I would attribute any rejection in the vein of "This was so great! I can't think of a single thing to criticize! Not on your life!" to interns.
The friendly, unsigned replies from houses who don't promise a response, however, I would take as actually friendly (while obviously not real personal or helpful).

Now, I do know what you mean about a polite letter that was sent in the hope that the author would never submit again, but you can be absolutely sure you've never received one. You seem perfectly sane. We don't send those letters to the clueless or the people who need to work on their manuscript some more. We don't even send them to the people who we feel could really work on their writing some more. They are solely for the very occasional certifiably insane person whose manuscript and/or cover letter actually scares us. They are "Oh my god, send this person a very nice but vague letter and let's hope the next thing we get from him isn't a bomb" letters.

So far we have not gotten any bombs, but trust me, some of the slush is just that terrifying.


Stephanie J. Blake said...

Thank you for taking the time to post this one.

No is just no. Until it is a yes!

Anonymous said...

I, too, got a "too quiet" rejection letter. But it was basically one huge compliment after another on everything else -- the MC, the setting, the swoon factor over the MC's object of desire, the writing, dear God, the editor loved the writing...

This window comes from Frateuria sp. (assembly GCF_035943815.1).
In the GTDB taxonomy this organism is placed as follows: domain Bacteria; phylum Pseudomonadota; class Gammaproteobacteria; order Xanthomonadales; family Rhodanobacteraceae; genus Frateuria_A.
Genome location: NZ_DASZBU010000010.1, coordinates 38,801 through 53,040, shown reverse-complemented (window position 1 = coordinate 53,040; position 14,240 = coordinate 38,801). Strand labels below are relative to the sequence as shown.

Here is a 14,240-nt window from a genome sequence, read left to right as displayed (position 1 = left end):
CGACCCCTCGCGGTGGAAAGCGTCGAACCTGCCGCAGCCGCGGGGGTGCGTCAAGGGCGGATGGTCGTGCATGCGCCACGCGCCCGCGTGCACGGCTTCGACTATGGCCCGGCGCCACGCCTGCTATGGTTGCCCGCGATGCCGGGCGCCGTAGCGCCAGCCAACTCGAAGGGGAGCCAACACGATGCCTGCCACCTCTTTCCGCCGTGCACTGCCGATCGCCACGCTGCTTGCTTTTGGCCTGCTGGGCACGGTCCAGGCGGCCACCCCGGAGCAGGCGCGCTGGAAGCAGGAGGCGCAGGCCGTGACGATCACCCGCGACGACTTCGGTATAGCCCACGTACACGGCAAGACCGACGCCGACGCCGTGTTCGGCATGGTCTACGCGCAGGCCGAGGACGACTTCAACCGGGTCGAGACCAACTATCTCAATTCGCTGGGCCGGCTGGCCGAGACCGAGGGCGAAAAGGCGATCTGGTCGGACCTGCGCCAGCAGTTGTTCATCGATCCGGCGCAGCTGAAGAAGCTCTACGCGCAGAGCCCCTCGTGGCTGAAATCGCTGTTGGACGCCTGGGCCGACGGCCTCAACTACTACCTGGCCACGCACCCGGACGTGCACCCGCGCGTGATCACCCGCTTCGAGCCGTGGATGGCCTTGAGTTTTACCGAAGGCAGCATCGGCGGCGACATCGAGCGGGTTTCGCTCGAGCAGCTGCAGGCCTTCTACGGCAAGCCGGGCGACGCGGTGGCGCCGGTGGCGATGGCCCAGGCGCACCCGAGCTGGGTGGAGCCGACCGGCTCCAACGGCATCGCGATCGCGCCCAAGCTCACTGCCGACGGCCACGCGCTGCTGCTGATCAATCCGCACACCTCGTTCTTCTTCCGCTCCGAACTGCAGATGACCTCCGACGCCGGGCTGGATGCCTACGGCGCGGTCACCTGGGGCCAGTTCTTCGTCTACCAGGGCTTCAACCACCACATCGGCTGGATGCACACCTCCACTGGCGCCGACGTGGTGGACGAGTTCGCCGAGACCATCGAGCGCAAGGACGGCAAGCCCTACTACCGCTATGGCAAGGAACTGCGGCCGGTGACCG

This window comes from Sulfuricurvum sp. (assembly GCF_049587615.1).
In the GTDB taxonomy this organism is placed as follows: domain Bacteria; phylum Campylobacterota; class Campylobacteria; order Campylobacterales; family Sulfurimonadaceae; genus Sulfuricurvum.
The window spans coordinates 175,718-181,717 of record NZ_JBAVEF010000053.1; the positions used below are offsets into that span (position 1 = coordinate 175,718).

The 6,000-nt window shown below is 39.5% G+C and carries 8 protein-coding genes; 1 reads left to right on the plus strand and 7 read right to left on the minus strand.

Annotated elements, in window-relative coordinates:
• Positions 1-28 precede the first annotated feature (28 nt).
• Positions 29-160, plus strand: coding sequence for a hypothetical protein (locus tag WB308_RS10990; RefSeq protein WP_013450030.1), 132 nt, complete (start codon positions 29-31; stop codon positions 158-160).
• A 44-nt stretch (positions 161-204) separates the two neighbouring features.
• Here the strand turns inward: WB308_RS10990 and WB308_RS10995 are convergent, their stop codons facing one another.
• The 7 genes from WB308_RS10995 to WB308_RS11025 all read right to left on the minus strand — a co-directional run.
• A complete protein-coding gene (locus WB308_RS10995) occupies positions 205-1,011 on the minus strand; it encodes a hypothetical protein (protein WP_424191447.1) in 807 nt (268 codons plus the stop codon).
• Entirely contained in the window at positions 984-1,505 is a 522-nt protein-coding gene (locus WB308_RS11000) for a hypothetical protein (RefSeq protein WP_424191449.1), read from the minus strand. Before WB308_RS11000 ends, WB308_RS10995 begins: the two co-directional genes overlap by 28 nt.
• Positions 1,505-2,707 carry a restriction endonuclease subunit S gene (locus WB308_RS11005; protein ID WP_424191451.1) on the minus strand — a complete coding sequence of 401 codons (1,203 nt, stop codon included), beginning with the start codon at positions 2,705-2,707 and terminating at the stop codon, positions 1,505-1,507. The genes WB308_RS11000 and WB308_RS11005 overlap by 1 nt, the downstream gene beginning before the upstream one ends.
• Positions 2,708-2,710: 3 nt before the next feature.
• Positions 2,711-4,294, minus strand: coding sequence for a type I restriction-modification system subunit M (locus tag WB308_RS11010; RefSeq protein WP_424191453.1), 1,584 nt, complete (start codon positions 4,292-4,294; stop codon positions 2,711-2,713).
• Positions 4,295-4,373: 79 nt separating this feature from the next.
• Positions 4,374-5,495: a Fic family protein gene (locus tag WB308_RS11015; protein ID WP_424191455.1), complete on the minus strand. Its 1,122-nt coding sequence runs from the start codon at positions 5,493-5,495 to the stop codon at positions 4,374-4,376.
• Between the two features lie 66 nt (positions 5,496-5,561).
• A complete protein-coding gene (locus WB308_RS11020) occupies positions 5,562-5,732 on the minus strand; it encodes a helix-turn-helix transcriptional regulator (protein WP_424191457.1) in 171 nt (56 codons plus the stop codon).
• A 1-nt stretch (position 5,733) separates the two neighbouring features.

But in this day and age, doesn't that "too quiet" rejection simply mean, we don't wanna spend any money on promotion, so sorry, sucker?

In the day of major deals for YA fantasy and the saturated market of prom/popular/homecoming queen books, isn't there ANY room for a quiet book to get some promo bucks?

(I'll stop whining now.)

Editorial Anonymous said...

Swoon factor is a hook of its own. Sounds like you just haven't found the right house yet.

Anonymous said...

EA, you may have answered this, but I was wondering about the rejections you give to agents, are they more honest than the ones to authors?

Before an editor said yes to my manuscript, several said a variety of things like what you've described here, "strong writing, character, plot, but not right for me." There was also at least one, the writing isn't strong enough.

I'm curious if you work harder to be clear about your rejection with an agent, because you are trying to educate the agent as to what you are looking for, and developing a relationship, or if the bottom line is you don't have much time to spend on manuscripts you don't want because you've got to find and work on the ones you do?

Anonymous said...

Above anon, I am sorry to interrupt, but, I have had the same thing with the "writing isn't strong enough" and others complimenting the writing. ALL it tells me is that one person does not see things the same way as another, or truly, this editor cannot find a place for your ms which is a legitimate reason.

But you found the right editor!! So there you go!!

Anonymous said...

AE -- yeah, I winced at the "writing isn't strong enough." even though I know that for every great published book, there are also stories of rejection and allegations weak writing. I don't know why writers, myself included, give so much more attention to the negative than the positive. It's the most ridiculous behavior.

A rejection just means you haven't found the right editor for the manuscript. It's the truth.